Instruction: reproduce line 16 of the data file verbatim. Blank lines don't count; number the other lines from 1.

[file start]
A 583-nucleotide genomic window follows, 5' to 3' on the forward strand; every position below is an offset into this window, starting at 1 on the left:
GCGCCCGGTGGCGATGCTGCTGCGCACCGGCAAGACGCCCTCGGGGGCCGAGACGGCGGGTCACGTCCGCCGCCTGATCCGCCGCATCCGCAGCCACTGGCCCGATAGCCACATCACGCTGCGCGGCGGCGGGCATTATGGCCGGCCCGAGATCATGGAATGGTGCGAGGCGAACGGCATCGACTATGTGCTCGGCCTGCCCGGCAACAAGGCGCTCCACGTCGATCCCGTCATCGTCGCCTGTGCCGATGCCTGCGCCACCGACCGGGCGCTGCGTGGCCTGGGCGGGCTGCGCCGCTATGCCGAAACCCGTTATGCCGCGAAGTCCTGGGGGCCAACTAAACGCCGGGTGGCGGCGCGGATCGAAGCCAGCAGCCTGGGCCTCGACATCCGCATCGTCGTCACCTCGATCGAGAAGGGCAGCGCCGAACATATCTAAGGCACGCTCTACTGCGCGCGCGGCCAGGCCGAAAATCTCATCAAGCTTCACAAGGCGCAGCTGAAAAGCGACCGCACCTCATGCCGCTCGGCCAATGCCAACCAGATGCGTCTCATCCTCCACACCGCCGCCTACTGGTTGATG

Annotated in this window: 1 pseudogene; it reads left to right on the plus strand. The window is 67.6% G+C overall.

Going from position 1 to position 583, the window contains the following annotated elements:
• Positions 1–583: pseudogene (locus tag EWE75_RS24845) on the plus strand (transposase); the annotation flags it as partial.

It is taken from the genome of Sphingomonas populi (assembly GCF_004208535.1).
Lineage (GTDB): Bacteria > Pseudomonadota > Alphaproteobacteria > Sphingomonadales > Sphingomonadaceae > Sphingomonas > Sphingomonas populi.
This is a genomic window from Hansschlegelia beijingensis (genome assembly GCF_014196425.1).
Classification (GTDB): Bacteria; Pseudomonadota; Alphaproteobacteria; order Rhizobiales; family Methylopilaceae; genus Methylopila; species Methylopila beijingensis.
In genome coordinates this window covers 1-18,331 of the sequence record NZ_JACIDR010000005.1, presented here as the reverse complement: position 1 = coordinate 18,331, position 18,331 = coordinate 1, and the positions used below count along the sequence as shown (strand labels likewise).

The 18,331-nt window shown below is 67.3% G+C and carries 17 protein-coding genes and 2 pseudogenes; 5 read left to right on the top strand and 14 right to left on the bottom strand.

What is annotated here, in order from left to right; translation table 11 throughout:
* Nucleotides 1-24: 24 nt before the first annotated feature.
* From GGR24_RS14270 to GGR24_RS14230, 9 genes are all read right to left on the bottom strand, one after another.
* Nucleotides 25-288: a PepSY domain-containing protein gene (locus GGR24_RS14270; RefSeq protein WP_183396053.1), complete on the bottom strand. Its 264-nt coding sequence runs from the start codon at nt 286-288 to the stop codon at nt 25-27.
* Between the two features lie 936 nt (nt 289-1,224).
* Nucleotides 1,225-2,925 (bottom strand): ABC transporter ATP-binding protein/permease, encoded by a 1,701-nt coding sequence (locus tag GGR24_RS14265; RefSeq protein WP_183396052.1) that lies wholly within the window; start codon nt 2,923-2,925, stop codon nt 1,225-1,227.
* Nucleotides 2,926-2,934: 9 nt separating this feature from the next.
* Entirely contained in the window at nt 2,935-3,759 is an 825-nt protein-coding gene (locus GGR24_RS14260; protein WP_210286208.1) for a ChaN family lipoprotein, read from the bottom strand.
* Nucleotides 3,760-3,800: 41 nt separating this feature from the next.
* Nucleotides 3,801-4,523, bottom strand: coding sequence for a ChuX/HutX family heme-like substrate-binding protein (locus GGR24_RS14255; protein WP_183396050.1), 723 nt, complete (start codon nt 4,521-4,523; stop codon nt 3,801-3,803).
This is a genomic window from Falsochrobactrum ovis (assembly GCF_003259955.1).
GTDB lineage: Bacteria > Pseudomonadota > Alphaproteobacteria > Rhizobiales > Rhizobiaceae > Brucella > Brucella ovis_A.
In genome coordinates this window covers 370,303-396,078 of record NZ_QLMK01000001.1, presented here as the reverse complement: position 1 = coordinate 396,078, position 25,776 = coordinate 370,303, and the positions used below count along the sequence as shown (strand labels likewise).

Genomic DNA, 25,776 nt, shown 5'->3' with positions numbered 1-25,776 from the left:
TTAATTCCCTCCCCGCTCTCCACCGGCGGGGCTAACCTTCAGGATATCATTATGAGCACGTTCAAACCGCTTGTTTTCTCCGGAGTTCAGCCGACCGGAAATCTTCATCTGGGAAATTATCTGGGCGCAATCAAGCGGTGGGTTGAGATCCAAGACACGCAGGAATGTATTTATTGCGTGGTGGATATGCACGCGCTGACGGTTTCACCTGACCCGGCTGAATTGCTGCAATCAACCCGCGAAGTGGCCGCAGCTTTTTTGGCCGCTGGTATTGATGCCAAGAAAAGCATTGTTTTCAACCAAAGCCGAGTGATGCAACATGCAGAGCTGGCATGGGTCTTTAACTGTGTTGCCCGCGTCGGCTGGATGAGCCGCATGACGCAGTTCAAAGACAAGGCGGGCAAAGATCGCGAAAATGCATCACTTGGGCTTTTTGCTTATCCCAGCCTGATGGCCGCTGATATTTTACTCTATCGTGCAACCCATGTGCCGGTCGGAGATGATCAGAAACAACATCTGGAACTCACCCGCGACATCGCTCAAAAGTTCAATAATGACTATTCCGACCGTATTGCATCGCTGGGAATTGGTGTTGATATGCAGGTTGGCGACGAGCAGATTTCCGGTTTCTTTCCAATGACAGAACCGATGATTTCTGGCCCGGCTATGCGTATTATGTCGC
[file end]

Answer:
* Between the two features lie 936 nt (nt 289-1,224).